Manic Street Preachers upset bridge where bandmate disappeared has new name

The Manic Street Preachers are upset that the bridge where their bandmate Richey Edwards disappeared is to be renamed after Prince Charles.
Richey vanished in February 1995 on the day he and frontman James Dean Bradfield were due to fly to the U.S. for a promotional tour, and his car was discovered parked near to the Severn Crossing bridge between England and Wales 13 days later.
Earlier this month (Apr18), U.K. government officials approved a plan to rename the Crossing as The Prince of Wales Bridge after the British royal – a decision that caused more than 35,000 people to sign a petition against the plan and also upset James and guitarist Nicky Wire.
The duo, who are outspoken republicans, tell the BBC that they agree with those objecting to the plan, saying there is “no need” to change the bridge’s name.
Although his disappearance remains officially unsolved, the Crossing’s status as a suicide hotspot and the rocker’s history of self-harm has led to speculation he may have ended his own life.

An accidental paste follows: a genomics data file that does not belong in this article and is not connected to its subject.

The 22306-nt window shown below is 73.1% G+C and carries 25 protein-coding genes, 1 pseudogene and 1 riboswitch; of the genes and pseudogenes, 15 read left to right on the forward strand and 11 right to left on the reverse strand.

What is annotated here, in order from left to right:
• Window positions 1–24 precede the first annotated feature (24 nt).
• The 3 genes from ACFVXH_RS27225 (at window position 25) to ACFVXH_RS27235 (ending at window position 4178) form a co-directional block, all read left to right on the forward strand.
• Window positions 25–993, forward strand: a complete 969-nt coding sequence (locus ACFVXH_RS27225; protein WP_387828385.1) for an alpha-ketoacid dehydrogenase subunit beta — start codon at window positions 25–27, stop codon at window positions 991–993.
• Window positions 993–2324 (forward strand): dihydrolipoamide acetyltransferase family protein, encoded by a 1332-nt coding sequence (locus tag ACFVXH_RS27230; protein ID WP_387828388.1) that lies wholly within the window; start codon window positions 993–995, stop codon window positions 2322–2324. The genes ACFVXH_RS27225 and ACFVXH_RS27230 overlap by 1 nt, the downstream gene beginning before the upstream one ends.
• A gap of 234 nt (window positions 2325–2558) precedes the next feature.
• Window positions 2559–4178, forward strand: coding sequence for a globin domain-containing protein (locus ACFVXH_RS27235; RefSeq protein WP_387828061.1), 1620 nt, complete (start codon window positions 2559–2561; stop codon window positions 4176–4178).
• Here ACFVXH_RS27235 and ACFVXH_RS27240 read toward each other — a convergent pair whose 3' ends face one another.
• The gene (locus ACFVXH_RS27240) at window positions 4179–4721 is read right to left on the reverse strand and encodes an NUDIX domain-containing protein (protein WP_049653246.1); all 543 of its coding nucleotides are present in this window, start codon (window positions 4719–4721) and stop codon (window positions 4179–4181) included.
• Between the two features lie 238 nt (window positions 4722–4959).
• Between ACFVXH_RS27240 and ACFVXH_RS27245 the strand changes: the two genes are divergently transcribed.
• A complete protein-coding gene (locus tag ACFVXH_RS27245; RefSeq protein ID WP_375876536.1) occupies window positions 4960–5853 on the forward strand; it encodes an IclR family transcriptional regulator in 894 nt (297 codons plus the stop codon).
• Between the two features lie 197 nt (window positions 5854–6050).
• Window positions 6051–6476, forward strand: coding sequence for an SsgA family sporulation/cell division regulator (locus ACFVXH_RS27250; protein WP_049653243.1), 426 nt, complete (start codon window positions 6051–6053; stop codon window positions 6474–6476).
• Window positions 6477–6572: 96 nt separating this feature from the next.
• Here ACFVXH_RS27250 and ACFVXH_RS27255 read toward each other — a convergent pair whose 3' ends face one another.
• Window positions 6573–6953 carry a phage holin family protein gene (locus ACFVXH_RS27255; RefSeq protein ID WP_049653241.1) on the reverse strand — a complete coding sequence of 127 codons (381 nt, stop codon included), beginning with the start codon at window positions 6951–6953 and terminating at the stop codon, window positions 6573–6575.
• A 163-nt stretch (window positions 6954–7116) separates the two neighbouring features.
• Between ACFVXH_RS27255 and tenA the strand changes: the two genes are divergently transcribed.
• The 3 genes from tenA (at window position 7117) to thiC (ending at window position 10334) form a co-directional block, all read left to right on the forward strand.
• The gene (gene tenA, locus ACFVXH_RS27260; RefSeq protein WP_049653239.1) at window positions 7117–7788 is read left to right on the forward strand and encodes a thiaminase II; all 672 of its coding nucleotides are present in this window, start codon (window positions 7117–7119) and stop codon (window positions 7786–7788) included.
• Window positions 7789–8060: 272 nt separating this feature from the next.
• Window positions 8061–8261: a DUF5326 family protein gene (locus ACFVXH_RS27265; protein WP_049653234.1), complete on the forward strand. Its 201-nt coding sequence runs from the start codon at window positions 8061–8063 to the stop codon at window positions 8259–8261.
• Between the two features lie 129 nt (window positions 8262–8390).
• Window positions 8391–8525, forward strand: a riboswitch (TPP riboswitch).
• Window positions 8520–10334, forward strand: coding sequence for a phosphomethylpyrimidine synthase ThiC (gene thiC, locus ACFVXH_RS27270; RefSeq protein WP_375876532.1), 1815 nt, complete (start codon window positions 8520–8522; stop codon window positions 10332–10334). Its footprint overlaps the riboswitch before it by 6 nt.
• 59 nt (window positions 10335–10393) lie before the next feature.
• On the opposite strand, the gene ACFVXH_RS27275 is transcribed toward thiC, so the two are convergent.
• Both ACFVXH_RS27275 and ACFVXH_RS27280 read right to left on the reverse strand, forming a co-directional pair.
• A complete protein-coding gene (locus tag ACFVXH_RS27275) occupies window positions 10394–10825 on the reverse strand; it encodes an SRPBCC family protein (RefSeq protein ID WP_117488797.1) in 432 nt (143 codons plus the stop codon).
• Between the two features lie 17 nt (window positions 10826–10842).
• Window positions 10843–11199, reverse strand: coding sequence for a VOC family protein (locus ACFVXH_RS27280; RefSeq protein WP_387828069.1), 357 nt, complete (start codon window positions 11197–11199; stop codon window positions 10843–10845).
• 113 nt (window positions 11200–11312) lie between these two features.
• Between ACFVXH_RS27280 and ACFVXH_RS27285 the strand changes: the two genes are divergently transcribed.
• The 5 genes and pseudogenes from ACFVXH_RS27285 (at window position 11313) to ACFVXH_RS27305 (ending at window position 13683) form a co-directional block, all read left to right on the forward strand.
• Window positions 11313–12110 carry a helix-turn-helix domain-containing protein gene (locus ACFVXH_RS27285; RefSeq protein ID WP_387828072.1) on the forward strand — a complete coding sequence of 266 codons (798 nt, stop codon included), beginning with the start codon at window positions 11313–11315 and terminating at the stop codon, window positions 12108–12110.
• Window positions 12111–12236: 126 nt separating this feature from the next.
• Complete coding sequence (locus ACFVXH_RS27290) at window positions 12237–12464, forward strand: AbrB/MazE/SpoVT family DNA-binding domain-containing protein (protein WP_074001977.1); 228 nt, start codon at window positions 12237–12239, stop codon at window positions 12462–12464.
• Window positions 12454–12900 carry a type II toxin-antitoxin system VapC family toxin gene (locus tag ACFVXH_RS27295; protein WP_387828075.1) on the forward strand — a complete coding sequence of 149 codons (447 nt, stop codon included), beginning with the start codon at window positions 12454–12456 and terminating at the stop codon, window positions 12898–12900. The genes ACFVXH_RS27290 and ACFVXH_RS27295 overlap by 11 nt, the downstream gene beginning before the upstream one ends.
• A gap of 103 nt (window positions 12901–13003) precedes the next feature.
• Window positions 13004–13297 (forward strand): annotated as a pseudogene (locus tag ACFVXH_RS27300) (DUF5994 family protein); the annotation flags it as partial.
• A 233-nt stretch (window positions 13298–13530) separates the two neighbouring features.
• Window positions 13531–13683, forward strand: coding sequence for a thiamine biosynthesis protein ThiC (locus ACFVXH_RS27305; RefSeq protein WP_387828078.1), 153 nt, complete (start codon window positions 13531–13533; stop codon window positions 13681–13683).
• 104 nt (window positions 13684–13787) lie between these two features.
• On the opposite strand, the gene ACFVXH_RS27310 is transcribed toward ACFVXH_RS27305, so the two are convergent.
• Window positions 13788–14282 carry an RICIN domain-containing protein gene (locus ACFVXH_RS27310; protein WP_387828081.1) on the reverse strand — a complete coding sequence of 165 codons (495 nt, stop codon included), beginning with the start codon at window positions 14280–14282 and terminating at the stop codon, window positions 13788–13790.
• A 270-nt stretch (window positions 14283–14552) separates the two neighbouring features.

Richey’s family recently unearthed potential new evidence that may help solve the mystery surrounding his disappearance. They discovered that investigators may have misread the time on a 24-hour clock at the Crossing’s toll booth, which he was believed to have passed through on the day of his disappearance.
The band’s new album Resistance Is Futile was released on Friday (13Apr18) and led the U.K. chart in Monday’s Official Charts Company midweek update – 4,000 sales ahead of the soundtrack to The Greatest Showman.
Nicky told the BBC he’d be upset if they missed out on their first number one for 20 years, adding: “We’ve had four number two albums. I think we lost out to the Arctic Monkeys, George Michael and lots of good acts. So it would be pretty depressing to lose out to something about the circus.”